It is not often you hear Prime Minister Jacinda Ardern directly slapping down her former deputy PM and former foreign minister Winston Peters as she has done over the Solomon Islands.
But the Solomon Islands negotiating a security deal with China has struck a nerve with Ardern and it has led to a marked shift in her language directed towards China.
On RNZ in the morning, she described the development as "gravely concerning" - unusually strong for Ardern.
She swiftly challenged any inference from Peters that New Zealand had taken its focus off the Pacific and suggested his successor, Nanaia Mahuta, would have visited earlier if it had not shut its borders over Covid.
At her post-cabinet press conference, Ardern further suggested that China was offering nothing that other countries including New Zealand and other members of the "Pacific family" were already providing with police and Defence Force personnel there.
"This is our backyard," she said.
She didn't say "not China's" but it was clearly implied. The Foreign Affairs ministry has asked China's ambassador in to talk about it.
In a speech last year, after suggestions New Zealand had gone "soft" on China and was not committed to Five Eyes, Ardern made it unequivocally clear that New Zealand was still in the old friends' club.
This week she has shown it and walked the talk: not just in response to the Solomons, but also by sending NZDF personnel to Europe.
The grave concern, of course, is that China's warships and security forces could finally find a home away from home in the region as its rivalry with the United States steps up.
There have been numerous reports over many years that China has been looking for friends with potential benefits for its navy in Fiji, Vanuatu, Papua New Guinea and Kiribati.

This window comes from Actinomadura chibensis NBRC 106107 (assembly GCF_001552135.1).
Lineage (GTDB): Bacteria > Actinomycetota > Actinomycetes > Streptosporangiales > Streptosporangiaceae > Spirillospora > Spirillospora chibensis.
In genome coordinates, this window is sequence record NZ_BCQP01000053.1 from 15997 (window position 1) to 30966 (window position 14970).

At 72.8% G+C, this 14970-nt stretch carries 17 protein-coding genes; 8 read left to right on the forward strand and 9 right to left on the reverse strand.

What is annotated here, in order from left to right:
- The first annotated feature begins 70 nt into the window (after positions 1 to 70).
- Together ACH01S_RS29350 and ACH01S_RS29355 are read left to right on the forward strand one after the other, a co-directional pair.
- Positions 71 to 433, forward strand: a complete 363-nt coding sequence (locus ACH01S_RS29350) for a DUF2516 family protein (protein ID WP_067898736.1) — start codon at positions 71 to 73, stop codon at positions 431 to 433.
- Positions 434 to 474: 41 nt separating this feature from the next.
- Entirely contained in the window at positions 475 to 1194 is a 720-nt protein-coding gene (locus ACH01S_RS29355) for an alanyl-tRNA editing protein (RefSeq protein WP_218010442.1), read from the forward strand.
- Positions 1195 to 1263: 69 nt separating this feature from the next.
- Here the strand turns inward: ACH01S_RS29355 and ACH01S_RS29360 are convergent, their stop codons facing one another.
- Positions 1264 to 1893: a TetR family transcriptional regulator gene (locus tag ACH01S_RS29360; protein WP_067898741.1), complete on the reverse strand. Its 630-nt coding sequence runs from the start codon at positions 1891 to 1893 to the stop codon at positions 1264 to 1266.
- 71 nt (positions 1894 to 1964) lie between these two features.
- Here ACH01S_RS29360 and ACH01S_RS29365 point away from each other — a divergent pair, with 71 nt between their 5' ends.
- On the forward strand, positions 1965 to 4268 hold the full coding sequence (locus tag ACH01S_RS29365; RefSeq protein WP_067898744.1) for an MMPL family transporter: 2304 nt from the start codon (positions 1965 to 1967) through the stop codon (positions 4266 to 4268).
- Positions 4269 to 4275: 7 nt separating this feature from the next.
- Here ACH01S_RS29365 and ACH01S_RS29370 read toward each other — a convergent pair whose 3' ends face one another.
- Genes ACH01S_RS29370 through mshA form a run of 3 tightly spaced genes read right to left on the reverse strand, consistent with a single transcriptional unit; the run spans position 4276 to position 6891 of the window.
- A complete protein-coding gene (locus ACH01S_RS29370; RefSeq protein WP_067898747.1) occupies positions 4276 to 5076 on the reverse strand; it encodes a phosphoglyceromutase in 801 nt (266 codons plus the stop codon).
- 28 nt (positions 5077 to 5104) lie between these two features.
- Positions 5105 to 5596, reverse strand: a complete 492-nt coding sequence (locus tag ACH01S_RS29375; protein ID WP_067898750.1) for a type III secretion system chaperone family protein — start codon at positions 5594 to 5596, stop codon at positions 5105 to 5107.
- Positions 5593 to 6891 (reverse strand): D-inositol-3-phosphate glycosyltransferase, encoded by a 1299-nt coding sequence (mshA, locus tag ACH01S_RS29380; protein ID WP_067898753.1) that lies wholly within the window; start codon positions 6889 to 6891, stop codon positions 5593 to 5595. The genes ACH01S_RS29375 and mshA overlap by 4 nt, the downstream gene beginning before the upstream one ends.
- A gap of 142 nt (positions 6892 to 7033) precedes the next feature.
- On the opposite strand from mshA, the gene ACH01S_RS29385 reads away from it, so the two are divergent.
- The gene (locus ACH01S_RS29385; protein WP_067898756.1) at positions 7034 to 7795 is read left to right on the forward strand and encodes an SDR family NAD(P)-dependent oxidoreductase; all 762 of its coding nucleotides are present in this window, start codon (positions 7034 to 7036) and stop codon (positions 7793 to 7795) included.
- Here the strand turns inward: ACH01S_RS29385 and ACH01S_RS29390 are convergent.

And it may finally have found one.
This situation has been years in the making, however.
The rivalry between China and Taiwan for recognition has been intense in the Pacific and fuelled by payments of one sort or another.
The unrest in the Solomons in November was over the decision by the Manasseh Sogavare-led government to switch to China after years of recognising Taiwan.
However, China promised to continue funding the Constituency Development Fund which MPs have access to for projects in their electorates – a localised version perhaps of the Provincial Growth Fund.
The Solomons itself may be experiencing something similar to what New Zealand experienced during the thaw with the United States after years of the anti-nuclear rift - that its growing friendship with China gives it greater leverage in dealing with China's rivals.
Winston Peters launched his Pacific Reset policy in February 2018, with a big boost in funding and greater engagement with the Pacific - although he chose to launch it in Sydney, not Honiara.
His successor Mahuta has clearly not had the same focus on the region as he did, but that would not have changed this situation. There are bigger forces at play.